Saturday, April 12, 2014

Voting with Our Wallets

(This was a column I wrote for the Effingham Daily News a few weeks ago.  Considering its topic, I thought I would share it with the rest of you.)

Conventional wisdom suggests that people often vote with their wallets.  Based on some recent election results, conventional wisdom seems vindicated.  The selection of Bruce Rauner as the Republican gubernatorial candidate makes sense.  After all, we live in a state that has been broken by politicians, and Mr. Rauner was the only non-politician running.  No one can begrudge a person for choosing a candidate without a Springfield pedigree. 
On another topic, conventional wisdom also suggests that a number of factors contribute to the educational success of a child.  Heredity itself plays an important role, as does parenting and the overall home environment.  Unfortunately, those are also elements that are difficult to quantify.  How much of a role do genetics play, for example?  What about socio-economic status, or the educational experiences of the parents themselves?  It seems that for every convincing theory arguing this way or that, two or three other theories boldly proclaim otherwise.  At the end of the day, education is complicated.  Perhaps that is why we argue about it so much, and perhaps that is why our state and federal legislatures spend so much time paying lip service to the merits of education in the first place.
Try as they might, however, politicians cannot legislate a home environment. They cannot make laws that will lead to a child being raised by a family that values education. 
We can, however, legislate public schools to a certain extent, and we can do that because they are public.  We can influence the classroom environment, because the classrooms belong to us.  We pay for them.
And make sure of this, we will get what we pay for.
Bruce Rauner has not been vague about his disdain for public employee unions.  He has not been coy about his plans for public employee pensions.  That is probably one reason why he won the Republican primary.  People see a broken system and they have decided that some culprits in this mess are the very same unions he has chosen to battle.  Like the border-state governors he hails as heroes, Mr. Rauner has very openly targeted public employee unions as a menace to the pro-business environment he hopes to cultivate.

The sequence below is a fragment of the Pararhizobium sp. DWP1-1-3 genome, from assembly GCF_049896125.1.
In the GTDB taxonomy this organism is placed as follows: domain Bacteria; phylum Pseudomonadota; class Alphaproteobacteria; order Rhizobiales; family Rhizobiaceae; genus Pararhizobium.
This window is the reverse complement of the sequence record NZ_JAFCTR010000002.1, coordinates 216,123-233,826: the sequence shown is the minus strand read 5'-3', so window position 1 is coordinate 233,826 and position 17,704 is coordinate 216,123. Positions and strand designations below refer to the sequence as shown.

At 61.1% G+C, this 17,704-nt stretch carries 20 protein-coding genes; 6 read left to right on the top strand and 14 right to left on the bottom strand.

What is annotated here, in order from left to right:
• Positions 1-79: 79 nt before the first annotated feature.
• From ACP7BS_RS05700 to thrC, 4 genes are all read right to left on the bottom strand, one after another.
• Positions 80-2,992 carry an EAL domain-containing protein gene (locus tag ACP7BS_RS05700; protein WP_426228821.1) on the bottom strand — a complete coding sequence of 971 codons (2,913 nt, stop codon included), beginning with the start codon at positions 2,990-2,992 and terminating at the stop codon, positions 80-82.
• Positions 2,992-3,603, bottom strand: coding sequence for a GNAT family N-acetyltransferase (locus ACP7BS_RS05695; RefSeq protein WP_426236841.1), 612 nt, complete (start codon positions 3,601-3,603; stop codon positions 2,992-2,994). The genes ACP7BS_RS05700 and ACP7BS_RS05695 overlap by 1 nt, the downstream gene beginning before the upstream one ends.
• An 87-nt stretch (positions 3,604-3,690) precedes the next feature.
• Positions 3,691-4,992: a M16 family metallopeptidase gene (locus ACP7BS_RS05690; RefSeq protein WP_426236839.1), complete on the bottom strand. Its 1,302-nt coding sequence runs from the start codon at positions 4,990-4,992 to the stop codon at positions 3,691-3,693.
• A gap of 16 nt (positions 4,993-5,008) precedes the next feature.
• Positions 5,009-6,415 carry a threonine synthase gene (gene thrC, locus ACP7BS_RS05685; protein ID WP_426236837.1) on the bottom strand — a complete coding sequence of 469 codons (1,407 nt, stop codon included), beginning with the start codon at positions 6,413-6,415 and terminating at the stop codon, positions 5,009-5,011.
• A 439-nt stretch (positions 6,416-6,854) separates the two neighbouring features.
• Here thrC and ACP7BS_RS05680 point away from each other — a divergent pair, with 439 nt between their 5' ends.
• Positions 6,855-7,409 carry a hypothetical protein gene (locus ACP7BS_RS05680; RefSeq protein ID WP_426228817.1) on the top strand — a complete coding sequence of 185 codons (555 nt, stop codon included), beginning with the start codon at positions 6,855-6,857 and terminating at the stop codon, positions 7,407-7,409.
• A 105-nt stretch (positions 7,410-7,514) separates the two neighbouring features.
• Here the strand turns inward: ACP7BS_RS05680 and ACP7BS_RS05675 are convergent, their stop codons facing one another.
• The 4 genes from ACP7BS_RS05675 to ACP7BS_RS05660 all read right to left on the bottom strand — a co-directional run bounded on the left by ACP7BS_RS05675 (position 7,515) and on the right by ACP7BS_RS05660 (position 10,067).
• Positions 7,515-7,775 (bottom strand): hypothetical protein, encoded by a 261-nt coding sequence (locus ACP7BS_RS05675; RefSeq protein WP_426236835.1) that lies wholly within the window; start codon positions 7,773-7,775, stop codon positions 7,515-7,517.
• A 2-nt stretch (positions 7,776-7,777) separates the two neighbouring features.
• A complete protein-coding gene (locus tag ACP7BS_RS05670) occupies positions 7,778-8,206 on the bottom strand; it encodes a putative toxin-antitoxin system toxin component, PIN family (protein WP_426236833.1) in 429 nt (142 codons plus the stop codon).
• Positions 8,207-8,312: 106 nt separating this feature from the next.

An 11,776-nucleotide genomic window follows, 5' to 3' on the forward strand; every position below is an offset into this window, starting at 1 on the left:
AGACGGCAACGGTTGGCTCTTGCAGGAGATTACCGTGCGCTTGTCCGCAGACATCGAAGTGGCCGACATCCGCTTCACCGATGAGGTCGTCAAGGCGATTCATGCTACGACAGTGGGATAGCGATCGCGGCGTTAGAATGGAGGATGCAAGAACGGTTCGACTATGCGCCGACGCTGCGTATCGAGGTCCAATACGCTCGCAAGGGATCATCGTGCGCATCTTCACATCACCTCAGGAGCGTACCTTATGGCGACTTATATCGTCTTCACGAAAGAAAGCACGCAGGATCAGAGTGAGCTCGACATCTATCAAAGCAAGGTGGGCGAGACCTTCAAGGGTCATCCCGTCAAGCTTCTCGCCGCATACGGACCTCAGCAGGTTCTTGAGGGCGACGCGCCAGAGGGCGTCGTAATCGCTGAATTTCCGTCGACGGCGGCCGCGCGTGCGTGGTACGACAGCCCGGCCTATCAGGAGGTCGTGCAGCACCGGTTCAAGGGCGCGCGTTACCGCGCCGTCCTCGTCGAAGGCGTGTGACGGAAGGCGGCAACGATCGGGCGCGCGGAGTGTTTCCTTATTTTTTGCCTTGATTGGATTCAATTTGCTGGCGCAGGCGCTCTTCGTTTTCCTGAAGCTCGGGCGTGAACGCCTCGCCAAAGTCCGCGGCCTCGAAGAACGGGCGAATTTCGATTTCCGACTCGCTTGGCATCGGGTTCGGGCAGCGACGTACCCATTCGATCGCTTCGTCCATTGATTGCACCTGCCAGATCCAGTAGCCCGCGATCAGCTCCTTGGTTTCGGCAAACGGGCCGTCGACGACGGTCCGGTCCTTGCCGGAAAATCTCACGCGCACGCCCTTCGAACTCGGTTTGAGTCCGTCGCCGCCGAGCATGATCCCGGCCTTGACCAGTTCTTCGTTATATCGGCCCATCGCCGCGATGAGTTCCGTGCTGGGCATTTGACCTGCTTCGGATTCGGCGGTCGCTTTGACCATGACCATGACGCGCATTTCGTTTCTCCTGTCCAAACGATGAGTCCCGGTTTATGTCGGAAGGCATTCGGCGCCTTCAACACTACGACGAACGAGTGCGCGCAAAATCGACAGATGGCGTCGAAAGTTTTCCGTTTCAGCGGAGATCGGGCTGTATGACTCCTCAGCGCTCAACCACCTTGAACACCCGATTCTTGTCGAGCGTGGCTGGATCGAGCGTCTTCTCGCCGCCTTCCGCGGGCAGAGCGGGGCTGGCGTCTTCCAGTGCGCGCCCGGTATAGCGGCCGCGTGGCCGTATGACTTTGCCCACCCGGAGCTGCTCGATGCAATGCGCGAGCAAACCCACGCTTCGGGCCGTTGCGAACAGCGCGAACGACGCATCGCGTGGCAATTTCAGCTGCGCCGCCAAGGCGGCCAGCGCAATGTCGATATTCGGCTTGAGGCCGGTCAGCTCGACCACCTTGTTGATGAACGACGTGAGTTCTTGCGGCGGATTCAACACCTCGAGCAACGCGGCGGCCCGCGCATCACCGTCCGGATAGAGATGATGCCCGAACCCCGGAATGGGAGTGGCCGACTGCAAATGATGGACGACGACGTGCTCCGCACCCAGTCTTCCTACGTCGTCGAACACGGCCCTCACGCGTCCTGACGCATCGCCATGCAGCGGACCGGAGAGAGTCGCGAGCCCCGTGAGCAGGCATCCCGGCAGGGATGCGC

And perhaps there is logic to that, at least in the short term.  Perhaps if Mr. Rauner’s plans all work out, skittish businesses might be more likely to choose Illinois as a place worth considering.
Children, however, are not educated in the short term, and children rarely get to choose where they go to school.
 My own child will begin kindergarten in five months.  Like any parent, I pray she enters a classroom each day that is led by a talented, caring, and hard-working teacher.  Fortunately, area communities are full of such educators.  Teachers retire, however.  Teachers are replaced.  Each time we, as a public, allow the teaching profession to become a less-attractive option for our college-age generation, students suffer.  Over time, our nation as a whole suffers.
            Before continuing, though, let us pause and ask ourselves some questions.  We just decided a few paragraphs ago that the predominate indicator of a child’s educational success stems from the home environment and all that that entails:  parenting, heredity, and resources.  Thus, what difference does it make what the child’s classroom environment looks like, particularly if it’s not even your child?  Why should you care if the school across town is falling apart when your children go to the school across the street? 
            At the end of the day, why would we even concern ourselves about what is done unto others and to other’s children, as long as our children are doing fine?